Reusable Shopping Bag Tutorial
In this post, I'll show you how to make a reusable shopping bag. This tutorial includes a pattern and step by step instructions for making this eco-friendly market tote bag. This bag rolls up and buttons closed for easy storage when you're not using it. Make a couple of them to have plenty of room for your purchases!
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See the Pattern section lower down for cutting directions for each part of the bag.
- Kraftex brown fabric
- Birch tree die
- Sizzix Big Shot Cutting and Embossing Machine
- Fabric pencil
- Glue stick
- Set of presser feet, including embroidery foot
- Dritz hem gauge
- Quilt clips
- Fat quarter for inner pocket
- Fat quarter for outer pocket
- 1 yard for main bag fabric
- 1 package of bias tape
- Ribbon or cording for loop
Awhile ago I found this sweet little tote bag at a thrift store.
I realized that it could be rolled up and buttoned for easy storage.
I like to keep some reusable tote bags in my purse so that I don't have to take plastic bags when I'm out shopping, so this seemed like a great idea, but it was a little too small.
I sketched out the current bag in my notebook and scaled it up for what I needed.
Here's what you need to make the large version of this roll up tote bag.
Main body of bag: 44" x 18"
Handles: 4" x 32" (cut two)
Outer pocket panel: 10" x 10" (round off bottom corners)
Inner pocket panel: 6" x 6" (round off bottom corners)
Ribbon or cording for loop
Tree panel die cut from Kraftex fabric
1 package of bias tape
The Tree Panel
I recently got a Sizzix Bigshot, and I'm in love with die cutting fabric. I decided to use Kraftex fabric here, which is kind of like faux leather. It feels a bit like paper, but you can sew through it, and it's completely washable. I cut out two panels with the birch tree die for two separate bags.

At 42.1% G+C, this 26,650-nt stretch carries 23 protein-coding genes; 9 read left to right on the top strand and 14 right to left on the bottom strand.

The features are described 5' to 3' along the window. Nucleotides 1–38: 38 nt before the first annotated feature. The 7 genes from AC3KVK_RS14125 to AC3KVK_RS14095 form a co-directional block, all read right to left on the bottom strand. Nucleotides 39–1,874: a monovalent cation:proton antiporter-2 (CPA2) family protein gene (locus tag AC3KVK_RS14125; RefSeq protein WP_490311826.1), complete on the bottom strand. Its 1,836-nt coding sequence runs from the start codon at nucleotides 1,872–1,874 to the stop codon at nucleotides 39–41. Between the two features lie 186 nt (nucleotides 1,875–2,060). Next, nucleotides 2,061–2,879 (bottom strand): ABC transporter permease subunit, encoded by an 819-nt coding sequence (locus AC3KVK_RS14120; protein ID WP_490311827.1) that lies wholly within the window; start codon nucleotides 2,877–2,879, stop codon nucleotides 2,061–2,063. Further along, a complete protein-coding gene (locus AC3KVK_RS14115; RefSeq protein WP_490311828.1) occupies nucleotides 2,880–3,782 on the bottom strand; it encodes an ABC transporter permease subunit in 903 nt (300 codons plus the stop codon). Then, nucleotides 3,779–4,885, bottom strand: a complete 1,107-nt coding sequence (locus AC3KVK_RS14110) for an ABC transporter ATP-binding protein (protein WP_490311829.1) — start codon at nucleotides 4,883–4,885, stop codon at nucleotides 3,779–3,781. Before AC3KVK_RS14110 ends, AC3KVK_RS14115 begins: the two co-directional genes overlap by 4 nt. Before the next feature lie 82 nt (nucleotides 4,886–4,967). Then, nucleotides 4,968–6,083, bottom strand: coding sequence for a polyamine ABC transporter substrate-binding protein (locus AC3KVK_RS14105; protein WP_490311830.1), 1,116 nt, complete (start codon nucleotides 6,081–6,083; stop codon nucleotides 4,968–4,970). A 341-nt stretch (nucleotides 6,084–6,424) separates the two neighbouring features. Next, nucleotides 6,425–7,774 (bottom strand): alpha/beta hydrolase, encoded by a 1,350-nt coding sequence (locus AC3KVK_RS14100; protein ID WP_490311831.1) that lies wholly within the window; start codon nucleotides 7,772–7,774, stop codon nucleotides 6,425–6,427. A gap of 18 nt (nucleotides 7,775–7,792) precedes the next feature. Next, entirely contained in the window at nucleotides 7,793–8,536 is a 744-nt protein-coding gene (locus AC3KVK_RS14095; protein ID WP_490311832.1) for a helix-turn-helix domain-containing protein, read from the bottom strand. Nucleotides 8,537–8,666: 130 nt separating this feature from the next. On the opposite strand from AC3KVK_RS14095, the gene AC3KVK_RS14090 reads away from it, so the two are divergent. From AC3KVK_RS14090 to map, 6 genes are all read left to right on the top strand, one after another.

Next, I used glue to attach the tree panel to the inner pocket fabric. I wanted to make sure it stayed nice and flat on the fabric, and glue is a great way to make that happen.
Side note: when you cut out your pocket panels, you'll want to round the bottom corners. I did this by tracing around a large washer and then cutting along the curve. You can use a cup or any other round object to do this.
For the first panel, I decided to sew around each tree individually, using free motion embroidery. I wanted to make sure that the delicate branches and outlines of the trees wouldn't get ripped or snagged over time, since I plan to keep this tote in my purse.
Be sure to cover or drop your feed dogs for this and use an embroidery foot on your sewing machine.
While this looked good, it turned out to be quite time-consuming. I used the hand wheel a lot because it allowed for greater control. You could also use the foot pedal and just sew very slowly.
It took me almost a week to sew just this panel!
For the second panel, I decided to use a decorative leaf stitch over the whole thing instead. This went much quicker, and I think it looks just as nice.
Putting Together the Pocket
Once you've sewn the tree panel to the inner pocket fabric, you can add the bias tape. I started with the top of each pocket first and then added a separate piece for the sides and bottom.
I used this tutorial by Melly Sews for help shaping my bias tape before sewing it on. Basically, you should iron your bias tape into a curve ahead of time or it won't lay flat after sewing. I folded over the ends of the bias tape to secure it as well.
Here are the inner and outer pocket pieces with bias tape applied.
Before sewing the inner pocket piece to the outer pocket piece, cut a piece of ribbon or cording to fit around your button. Find the bottom center of your inner pocket piece, and add your loop there.